The strains of R. solanacearum, Pseudomonas syringae, Xanthomonas, and Erwinia used in this study, their pathovar designations, and sources are listed in Table 1. Ralstonia solanacearum was cultured in BG media (Boucher et al., 1985) at 30C. Escherichia coli DH5a (BRL

Life Technologies, Inc., Gaithersburg, MD), X. campestris, Erwinia spp. and P. syringae were cultured in Luria-Bertani agar or broth medium (Sambrook et al., 1989) at 37C for E. coli and at 28C for the other species. Ampicillin (50 g/ml) was added as necessary to maintain selection of the resistance marker in pBluescript SK(+) (Stratagene Co., La Jolla, CA).

General DNA Manipulations

Mini-scale preparations of E. coli plasmid DNA, total genomic DNA isolation of plant pathogenic bacteria, restriction endonuclease treatments, DNA ligation, transformation, and agarose gel electrophoresis were done as described by Sambrook et al. (1989). PCR-amplified DNA fragments used as probes were recovered from agarose by using the QIAEX II Gel Extraction Kit (QIAGEN Inc. Chatsworth, CA) and labeled with digoxigenin-11-dUTP (DIG) using a PCR DIG probe synthesis kit (Boehringer Mannheim Biochemicals, Indianapolis, IN). The PCR for preparation of DIG-labeled DNA probes was performed in an air thermal cycler (Rapidcycler, Idaho Technology, ID) programmed for denaturation at 94C for 2 min and then for 35 cycles of 0 sec at 94C, 0 sec at 50C, and 35 sec at 72C. Prehybridization, hybridization, and washing for Southern hybridization with DIG-labeled probes were performed at 68C according to the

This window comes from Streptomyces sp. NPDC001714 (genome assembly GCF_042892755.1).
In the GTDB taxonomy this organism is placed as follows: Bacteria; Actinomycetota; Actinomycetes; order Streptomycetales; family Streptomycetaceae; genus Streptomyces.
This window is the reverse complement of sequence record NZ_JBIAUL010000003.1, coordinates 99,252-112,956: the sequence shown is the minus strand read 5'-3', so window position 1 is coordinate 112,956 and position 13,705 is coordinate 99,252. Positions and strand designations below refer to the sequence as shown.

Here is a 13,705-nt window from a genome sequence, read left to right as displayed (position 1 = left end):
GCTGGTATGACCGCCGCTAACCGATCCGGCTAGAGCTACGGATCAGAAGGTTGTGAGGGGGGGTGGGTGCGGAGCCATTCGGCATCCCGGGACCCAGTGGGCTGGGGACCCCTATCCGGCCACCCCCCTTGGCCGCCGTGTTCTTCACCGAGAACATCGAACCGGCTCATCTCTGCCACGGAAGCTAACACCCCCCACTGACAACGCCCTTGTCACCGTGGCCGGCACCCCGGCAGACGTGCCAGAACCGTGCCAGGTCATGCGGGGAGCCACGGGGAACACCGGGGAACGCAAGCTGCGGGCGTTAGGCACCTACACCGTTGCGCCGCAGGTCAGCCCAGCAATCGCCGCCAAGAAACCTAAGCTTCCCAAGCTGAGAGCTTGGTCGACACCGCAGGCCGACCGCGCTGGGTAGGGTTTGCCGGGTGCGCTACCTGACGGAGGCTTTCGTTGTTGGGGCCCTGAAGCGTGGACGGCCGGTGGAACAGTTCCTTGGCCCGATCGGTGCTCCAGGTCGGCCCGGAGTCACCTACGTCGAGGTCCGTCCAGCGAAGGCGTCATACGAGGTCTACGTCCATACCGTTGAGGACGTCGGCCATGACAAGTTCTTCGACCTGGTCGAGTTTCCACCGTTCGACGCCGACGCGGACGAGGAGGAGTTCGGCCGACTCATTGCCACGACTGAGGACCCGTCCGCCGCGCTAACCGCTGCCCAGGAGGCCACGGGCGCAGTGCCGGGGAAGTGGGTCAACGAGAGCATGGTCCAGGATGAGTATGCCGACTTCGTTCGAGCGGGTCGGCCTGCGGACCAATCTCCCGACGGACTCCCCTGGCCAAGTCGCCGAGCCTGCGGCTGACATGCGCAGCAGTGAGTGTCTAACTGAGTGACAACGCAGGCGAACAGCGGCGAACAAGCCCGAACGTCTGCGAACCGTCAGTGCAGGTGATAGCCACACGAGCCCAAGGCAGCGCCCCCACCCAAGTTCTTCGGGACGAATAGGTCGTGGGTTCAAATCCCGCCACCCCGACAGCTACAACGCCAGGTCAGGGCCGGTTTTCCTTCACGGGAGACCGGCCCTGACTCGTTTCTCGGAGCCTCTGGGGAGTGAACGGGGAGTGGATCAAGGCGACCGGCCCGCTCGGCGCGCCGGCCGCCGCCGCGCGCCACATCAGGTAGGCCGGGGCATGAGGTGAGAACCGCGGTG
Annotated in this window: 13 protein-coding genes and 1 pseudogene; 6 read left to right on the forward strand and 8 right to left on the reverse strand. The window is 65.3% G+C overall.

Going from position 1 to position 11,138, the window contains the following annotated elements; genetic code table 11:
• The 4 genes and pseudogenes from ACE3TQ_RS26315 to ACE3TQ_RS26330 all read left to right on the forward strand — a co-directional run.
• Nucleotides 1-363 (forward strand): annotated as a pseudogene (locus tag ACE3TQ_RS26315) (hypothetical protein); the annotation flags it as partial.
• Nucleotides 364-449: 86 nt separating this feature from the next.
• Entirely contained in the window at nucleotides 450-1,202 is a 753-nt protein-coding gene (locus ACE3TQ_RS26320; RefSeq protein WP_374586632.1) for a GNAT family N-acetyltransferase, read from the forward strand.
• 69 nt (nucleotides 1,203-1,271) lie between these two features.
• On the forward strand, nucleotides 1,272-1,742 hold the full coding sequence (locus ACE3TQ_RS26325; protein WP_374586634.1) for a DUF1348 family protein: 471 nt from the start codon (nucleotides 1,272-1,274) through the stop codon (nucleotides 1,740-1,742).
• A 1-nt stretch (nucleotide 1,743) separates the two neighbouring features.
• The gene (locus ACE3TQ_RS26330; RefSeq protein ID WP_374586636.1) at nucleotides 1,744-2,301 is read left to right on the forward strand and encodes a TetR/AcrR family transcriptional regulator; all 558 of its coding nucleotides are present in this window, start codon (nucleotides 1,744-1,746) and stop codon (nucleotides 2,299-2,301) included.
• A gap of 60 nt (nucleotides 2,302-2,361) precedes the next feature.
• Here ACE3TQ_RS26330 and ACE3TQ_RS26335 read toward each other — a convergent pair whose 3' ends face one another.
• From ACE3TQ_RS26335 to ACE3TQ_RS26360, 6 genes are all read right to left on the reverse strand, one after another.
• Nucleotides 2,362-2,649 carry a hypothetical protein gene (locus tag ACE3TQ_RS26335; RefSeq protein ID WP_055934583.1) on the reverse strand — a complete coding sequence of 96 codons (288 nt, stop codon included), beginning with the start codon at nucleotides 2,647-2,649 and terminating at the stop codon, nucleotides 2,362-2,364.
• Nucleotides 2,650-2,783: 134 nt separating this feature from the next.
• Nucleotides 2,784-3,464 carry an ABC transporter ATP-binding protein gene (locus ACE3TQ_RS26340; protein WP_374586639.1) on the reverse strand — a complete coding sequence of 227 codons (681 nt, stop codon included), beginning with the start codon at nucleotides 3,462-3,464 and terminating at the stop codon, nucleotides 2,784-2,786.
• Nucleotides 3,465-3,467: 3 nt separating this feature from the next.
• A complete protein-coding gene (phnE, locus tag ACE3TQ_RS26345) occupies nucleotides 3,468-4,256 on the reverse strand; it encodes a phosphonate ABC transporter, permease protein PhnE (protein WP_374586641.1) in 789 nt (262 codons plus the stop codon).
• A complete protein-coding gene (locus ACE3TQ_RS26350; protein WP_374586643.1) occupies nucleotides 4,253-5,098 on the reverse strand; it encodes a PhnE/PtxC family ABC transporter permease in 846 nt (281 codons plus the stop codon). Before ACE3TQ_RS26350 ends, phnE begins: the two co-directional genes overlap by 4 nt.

Table 1. Bacterial strains and hybridization results of the 2.7 kb EcoRI fragment of R. solanacearum to the bacteria.

Positive species and strainsa

R. solanacearum strainsb:

from tomato: PS21; PS-S4; PS-S32; PS-S80; PS68; PS72; PS95.

from tobacco: PS31; PS48.

from potato: PS60.

from sweet pepper: PS87; PS96.

from eggplant: PS99; PS100.

from anthurium: PS-AU003.

from New Zealand flax: PS-PDN002; PS-PDN003.

from cat-tail willow: PS-CTW009.

from eustoma: PS-ES001; PS-ES008.

from rose: PS-RO005; PS-RO006.

Negative species and strainsa

Pseudomonas species and strainsc